First, the scoresheet: Trevor Lewis scored nine goals in 73 games played this season! That makes back-to-back career seasons for the Utah native, and you can credit a huge jump in shots on goal (143, almost two per game).
As a speedy, versatile forward capable of playing either wing position and center, Lewis has made himself a valuable utility player on a really cap friendly contract. And it's not because of the scoring. For the second year in a row, Lewis was also a valuable forward at drawing penalties. He was second in least penalties taken on the Los Angeles Kings behind Anze Kopitar and third in penalties drawn behind Dustin Brown and Kopitar. Yes, that's right, Dustin Brown had the best penalty differential this year.
As a penalty killer, Lewis does a solid job. He's not the best, but that's fine. I'm not sure if the team improved or if he as an individual somehow got better at shot suppression, but while on the ice, the team gives up 45.38 shots per 60, down two shots from a year ago. His even-strength Corsi Against per 60, on the other hand, is also down from 48.5 to 43.7, a career -est over the course of a full season. (You can see by the chart at the top of the article how well that number compares to the rest of the NHL.)
Further showing the defensive aspect of his game, Lewis had a career-best year in preventing scoring chances, with a team-leading 20.79 Scoring Chances Against/60 (just slightly better than the All World Jake Muzzin).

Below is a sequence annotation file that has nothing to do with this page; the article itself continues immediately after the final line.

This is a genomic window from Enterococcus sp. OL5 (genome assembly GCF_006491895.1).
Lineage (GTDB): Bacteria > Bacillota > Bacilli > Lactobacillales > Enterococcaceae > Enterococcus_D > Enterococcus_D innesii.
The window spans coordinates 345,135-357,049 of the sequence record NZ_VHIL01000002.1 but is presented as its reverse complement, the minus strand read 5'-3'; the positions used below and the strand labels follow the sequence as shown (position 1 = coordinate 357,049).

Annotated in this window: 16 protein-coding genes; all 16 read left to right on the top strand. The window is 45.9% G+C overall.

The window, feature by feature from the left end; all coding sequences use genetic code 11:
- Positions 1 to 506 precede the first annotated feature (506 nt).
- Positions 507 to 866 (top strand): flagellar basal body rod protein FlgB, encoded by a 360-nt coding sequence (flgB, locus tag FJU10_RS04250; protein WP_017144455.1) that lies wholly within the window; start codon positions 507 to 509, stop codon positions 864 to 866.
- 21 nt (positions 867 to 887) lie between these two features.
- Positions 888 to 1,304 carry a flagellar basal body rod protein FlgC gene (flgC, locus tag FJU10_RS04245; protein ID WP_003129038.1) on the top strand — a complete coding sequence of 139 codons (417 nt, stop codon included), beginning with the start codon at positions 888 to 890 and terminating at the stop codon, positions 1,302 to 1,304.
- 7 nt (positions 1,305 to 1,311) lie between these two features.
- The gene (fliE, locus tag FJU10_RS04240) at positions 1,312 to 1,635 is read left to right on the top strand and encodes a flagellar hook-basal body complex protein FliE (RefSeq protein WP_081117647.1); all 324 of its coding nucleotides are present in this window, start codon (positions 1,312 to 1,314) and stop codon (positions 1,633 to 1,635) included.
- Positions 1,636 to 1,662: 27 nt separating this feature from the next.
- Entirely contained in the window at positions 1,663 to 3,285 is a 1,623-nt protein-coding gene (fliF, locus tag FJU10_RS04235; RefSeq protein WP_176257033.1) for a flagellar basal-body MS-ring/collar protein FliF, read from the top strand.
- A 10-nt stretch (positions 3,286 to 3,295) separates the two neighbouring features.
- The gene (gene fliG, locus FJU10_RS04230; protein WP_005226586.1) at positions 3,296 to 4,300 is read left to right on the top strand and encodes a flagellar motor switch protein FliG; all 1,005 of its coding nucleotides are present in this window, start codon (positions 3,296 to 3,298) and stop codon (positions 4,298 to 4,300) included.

Well, Lewis doesn't do so well in most categories relating to offense. While he was actually pretty decent in generating scoring chances relative to his teammates and limiting scoring chances against, I'm inclined to think most of it was variance.
Overall in his career, Lewis has always been one of the worst players on the team at driving play. A year ago, he was fourth worst on the team ahead of such luminaries as Slava Voynov, Jordan Nolan and Robyn Regehr. Relative to his teammates, he was second worst; only Regehr was worse.
Above is Lewis's WOWY (with or without you) chart. It's inclusive of data from 2010-15. I wanted to have a large enough sample size to be able to parse out some patterns and because I had too many data points, I tried to limit it to mostly "core" guys and/or those he would've spent a significant amount of time with.
In general, most of his teammates did better away from him than when they were together or when Lewis was apart from his teammate.
It seems as though Lewis is buoyed by his stronger, more shot-driven teammates rather than helping them. For all his defensive excellence, the offensive excellence doesn't follow.
Lewis always scores the most hilarious goals on Anaheim Ducks goalies.
Lewis had a really good year but that offensive success is not likely to last. I expect he'll be back to his regular, old stone hands self with fewer shots next year. He has one-year left on his two-year, $3 million extension and will be 29 years old when it expires. On the bright side, he got to play with Jack Eichel at the 2015 World Championships. That surely must lead to some exciting improvements next season.
I was torn between C+ and B- because in all measures, he really did have a pretty decent year -- at least for his standards. However, since I'm grading it based solely on his 2014-15 season, I'm going with a B since we don't do half grades.